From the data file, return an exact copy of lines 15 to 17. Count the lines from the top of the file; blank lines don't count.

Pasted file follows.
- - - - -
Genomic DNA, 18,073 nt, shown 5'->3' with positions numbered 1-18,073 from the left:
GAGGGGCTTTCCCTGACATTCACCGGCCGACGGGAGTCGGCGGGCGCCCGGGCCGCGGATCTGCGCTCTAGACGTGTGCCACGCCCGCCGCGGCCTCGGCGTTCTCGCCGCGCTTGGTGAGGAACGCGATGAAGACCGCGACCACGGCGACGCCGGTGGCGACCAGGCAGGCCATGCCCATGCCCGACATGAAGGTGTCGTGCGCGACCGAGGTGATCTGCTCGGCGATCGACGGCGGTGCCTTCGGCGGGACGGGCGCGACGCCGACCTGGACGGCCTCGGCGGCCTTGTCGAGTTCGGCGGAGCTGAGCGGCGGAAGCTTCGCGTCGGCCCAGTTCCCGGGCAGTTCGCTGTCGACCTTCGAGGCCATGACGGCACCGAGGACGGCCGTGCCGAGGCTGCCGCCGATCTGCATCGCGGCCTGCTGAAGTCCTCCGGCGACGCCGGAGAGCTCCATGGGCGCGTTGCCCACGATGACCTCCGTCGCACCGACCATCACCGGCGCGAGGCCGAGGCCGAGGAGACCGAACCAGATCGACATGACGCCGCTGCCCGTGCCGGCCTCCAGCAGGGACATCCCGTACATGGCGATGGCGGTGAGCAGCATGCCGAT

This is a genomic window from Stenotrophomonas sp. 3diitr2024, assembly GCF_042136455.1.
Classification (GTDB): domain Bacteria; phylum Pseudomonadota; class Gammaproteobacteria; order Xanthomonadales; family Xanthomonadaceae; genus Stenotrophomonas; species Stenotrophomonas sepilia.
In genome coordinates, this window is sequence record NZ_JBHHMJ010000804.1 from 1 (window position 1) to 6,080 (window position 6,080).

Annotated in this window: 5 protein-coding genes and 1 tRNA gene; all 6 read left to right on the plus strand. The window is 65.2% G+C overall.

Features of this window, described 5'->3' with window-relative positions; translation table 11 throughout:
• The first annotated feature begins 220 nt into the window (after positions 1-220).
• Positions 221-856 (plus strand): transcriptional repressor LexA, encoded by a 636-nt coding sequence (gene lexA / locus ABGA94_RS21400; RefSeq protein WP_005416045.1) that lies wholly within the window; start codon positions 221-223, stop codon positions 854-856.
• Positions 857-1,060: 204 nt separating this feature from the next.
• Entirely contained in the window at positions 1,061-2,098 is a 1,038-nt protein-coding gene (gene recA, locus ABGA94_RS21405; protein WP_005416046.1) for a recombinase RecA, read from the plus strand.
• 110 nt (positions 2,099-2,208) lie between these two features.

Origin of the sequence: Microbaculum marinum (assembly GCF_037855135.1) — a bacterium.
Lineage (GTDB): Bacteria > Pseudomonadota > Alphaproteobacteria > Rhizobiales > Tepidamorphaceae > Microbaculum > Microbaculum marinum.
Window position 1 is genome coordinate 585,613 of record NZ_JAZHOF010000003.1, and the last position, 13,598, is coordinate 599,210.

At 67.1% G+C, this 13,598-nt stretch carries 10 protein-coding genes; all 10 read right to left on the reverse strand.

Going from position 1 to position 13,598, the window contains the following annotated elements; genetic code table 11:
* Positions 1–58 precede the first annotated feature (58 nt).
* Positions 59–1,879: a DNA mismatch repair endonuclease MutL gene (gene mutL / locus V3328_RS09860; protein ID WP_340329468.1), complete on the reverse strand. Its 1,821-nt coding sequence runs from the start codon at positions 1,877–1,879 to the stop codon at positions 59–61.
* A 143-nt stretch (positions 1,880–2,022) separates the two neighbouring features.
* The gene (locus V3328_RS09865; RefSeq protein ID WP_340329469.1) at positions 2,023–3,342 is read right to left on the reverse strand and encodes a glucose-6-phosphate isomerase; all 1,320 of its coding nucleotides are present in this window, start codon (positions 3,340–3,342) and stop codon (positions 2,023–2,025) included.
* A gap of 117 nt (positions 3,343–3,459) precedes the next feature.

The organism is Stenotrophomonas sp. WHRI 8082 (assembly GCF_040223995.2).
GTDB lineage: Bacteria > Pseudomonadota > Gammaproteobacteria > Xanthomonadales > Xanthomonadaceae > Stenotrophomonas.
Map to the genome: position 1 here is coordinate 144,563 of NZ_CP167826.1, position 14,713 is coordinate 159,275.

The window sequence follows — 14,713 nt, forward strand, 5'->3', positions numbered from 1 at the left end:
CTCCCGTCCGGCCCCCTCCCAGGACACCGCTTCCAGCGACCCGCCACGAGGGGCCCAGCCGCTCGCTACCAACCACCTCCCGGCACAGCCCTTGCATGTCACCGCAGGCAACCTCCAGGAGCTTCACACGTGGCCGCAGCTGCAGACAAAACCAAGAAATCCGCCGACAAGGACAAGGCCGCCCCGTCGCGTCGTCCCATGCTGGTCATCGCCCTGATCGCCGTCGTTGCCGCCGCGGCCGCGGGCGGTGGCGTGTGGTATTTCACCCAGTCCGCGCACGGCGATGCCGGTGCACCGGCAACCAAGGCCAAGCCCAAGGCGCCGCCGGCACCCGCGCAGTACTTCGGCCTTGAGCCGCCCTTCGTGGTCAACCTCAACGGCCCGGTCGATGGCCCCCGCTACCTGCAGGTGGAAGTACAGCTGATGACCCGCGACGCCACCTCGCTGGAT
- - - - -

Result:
Window position 1 is genome coordinate 585,613 of record NZ_JAZHOF010000003.1, and the last position, 13,598, is coordinate 599,210.

At 67.1% G+C, this 13,598-nt stretch carries 10 protein-coding genes; all 10 read right to left on the reverse strand.

Going from position 1 to position 13,598, the window contains the following annotated elements; genetic code table 11: